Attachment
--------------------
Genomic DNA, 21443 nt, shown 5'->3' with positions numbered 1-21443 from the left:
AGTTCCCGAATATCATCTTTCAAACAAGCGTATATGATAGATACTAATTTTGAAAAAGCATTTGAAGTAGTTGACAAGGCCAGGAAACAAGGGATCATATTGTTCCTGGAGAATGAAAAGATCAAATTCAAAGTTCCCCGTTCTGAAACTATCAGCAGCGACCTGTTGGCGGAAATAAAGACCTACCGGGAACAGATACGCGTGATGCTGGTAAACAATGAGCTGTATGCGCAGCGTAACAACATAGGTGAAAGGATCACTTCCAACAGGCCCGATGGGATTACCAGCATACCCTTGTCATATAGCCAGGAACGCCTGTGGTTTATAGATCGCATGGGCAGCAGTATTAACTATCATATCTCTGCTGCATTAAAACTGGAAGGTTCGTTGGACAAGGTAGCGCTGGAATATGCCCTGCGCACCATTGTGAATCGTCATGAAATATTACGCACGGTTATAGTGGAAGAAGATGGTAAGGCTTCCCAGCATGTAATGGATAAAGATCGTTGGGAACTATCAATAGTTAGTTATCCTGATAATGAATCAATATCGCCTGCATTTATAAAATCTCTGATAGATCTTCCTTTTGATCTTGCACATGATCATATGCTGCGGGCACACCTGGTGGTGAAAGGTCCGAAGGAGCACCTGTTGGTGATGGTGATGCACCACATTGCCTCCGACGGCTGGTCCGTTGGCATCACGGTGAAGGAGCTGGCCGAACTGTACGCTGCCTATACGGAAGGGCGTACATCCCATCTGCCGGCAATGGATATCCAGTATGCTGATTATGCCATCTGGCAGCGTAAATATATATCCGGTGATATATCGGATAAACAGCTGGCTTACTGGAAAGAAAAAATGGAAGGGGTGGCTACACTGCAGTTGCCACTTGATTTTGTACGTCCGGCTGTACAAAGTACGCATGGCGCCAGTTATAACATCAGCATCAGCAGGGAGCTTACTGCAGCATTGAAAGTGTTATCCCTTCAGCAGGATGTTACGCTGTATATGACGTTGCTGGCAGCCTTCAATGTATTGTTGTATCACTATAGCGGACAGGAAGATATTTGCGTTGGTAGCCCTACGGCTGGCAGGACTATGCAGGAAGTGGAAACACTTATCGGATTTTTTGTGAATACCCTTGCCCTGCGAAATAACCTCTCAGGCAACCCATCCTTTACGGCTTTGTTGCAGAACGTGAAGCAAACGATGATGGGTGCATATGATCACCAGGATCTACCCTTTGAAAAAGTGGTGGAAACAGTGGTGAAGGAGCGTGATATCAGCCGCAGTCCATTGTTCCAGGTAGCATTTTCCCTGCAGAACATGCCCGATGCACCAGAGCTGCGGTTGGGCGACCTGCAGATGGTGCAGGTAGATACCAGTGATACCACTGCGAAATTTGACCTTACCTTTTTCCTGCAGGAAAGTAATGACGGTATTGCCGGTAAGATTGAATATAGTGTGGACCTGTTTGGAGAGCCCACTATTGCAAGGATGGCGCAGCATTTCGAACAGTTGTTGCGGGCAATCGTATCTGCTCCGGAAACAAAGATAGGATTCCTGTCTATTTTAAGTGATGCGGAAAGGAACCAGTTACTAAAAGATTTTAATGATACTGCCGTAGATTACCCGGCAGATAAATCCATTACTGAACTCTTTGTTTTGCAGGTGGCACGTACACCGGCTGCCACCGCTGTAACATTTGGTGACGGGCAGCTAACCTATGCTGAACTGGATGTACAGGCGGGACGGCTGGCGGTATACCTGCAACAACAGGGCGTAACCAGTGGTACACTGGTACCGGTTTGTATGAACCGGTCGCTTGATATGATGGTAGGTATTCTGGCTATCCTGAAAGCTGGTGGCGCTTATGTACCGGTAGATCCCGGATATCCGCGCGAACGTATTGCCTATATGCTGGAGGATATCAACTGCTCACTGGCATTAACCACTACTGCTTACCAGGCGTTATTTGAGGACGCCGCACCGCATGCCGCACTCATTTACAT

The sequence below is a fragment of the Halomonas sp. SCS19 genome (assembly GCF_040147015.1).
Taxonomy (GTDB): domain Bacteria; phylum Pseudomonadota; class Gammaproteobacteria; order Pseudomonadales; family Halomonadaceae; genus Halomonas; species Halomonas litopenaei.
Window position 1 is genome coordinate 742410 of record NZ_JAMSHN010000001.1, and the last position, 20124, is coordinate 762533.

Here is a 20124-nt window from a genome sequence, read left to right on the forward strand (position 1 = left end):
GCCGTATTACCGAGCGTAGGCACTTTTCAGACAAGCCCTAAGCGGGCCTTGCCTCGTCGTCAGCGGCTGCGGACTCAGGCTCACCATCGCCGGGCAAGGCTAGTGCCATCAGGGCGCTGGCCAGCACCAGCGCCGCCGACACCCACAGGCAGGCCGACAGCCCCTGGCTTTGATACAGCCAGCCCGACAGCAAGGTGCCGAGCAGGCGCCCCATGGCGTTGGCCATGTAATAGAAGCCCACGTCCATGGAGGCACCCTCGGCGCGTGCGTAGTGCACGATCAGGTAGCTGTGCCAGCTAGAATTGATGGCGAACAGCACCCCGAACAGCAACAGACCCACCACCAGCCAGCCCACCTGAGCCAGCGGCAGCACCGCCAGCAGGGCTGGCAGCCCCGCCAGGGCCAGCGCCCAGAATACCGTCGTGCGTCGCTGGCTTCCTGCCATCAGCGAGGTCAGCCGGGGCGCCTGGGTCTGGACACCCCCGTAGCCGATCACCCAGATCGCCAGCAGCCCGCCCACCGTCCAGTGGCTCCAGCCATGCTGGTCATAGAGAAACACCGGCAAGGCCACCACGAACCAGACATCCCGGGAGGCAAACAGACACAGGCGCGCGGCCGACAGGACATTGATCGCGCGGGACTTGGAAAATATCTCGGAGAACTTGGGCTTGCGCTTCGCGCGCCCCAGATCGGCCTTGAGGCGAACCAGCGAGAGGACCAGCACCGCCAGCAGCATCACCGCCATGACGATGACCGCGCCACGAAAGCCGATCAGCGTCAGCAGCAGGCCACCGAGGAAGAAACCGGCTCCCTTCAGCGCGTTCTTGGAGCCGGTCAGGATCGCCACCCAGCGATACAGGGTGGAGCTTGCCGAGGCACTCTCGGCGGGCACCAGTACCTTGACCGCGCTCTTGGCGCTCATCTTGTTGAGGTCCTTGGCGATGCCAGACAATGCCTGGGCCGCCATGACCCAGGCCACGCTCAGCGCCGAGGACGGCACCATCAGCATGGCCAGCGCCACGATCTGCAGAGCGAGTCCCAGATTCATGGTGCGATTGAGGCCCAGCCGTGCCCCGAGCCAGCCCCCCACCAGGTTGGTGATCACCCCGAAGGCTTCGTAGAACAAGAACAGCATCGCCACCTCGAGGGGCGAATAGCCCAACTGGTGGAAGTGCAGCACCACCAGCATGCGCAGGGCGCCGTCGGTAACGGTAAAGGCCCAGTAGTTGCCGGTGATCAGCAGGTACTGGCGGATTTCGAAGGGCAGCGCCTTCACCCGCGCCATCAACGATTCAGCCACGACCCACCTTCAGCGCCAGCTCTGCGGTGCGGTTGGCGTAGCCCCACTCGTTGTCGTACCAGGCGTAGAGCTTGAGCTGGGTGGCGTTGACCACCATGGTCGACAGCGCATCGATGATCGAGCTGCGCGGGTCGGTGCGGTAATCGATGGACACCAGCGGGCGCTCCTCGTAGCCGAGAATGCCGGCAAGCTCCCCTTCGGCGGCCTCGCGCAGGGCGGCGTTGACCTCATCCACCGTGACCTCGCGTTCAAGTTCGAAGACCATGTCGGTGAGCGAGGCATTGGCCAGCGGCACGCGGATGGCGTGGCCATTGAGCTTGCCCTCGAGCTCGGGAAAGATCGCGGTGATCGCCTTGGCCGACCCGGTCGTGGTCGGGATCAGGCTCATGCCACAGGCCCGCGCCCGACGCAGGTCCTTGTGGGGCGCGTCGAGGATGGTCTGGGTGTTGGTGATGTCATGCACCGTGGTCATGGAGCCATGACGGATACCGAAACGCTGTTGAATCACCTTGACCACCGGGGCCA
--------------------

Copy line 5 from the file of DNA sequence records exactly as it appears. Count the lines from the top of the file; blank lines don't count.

Window position 1 is genome coordinate 742410 of record NZ_JAMSHN010000001.1, and the last position, 20124, is coordinate 762533.